One of Africa’s most beautiful small cats, the caracal, is considered a rare and beautiful sighting in the wild – one that is prized by game drive enthusiasts. Unfortunately, caracals are considered a pest by farmers, who blame the the small feline for killing livestock and often trap or shoot caracals on sight.
For this reason, the Hoedspruit Endangered Species Centre (HESC) would like to educate people about caracals, and show them just how amazing and skilled these animals are. To this end, the Centre is currently training two hand-reared caracals (that were donated to the Centre) to jump for a lure (a tennis ball on the end of a golf stick).
But how does one train a wild animal to perform tricks? To answer that question, one must first understand that jumping for a target is not tricky for a caracal. It is a powerful natural instinct that caracals use to catch their main prey birds. All the Centre is doing, is putting that natural behaviour on a cue, using clicker training.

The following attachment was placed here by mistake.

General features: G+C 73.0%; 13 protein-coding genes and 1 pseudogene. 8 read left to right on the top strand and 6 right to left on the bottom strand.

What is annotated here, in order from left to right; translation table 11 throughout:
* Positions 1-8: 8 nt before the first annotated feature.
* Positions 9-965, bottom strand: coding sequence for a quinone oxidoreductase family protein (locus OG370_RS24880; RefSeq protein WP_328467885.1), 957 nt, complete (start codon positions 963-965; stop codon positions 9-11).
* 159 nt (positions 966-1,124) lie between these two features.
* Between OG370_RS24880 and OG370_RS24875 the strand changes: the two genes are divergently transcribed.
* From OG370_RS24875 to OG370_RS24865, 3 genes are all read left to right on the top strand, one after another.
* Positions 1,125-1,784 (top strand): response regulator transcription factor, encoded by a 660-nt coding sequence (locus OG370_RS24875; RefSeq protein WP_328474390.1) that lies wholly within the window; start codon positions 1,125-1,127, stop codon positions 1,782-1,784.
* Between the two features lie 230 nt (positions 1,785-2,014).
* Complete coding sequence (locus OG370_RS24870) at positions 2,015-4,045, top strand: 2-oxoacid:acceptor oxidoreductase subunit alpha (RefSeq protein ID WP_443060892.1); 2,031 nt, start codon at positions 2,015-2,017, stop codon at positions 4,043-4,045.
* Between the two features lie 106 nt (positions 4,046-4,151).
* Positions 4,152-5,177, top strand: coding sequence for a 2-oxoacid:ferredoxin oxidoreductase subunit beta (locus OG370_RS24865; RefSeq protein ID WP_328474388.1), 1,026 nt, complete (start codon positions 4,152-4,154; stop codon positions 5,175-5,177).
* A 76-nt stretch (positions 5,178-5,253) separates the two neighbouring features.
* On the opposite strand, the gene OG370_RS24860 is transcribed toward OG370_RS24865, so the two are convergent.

Clicker training is a positive reinforcement training method whereby animals associate the sound the ‘clicker’ makes with the correct behaviour and rewarding the caracal with a treat – in this case a tasty morsel of beef. The Centre then uses a training method called “shaping” to achieve the final behaviour. The caracals are first rewarded for any interest or movement towards the tennis ball, then for touching the tennis ball with their paw, gradually building up to when they learn to jump for the tennis ball.
HESC is hopeful that when demonstrations begin people will be able to see how amazingly agile caracals are, and appreciate how special and unique these beautiful animals are. It’s important for us to save this species and release captive caracals back into the wild.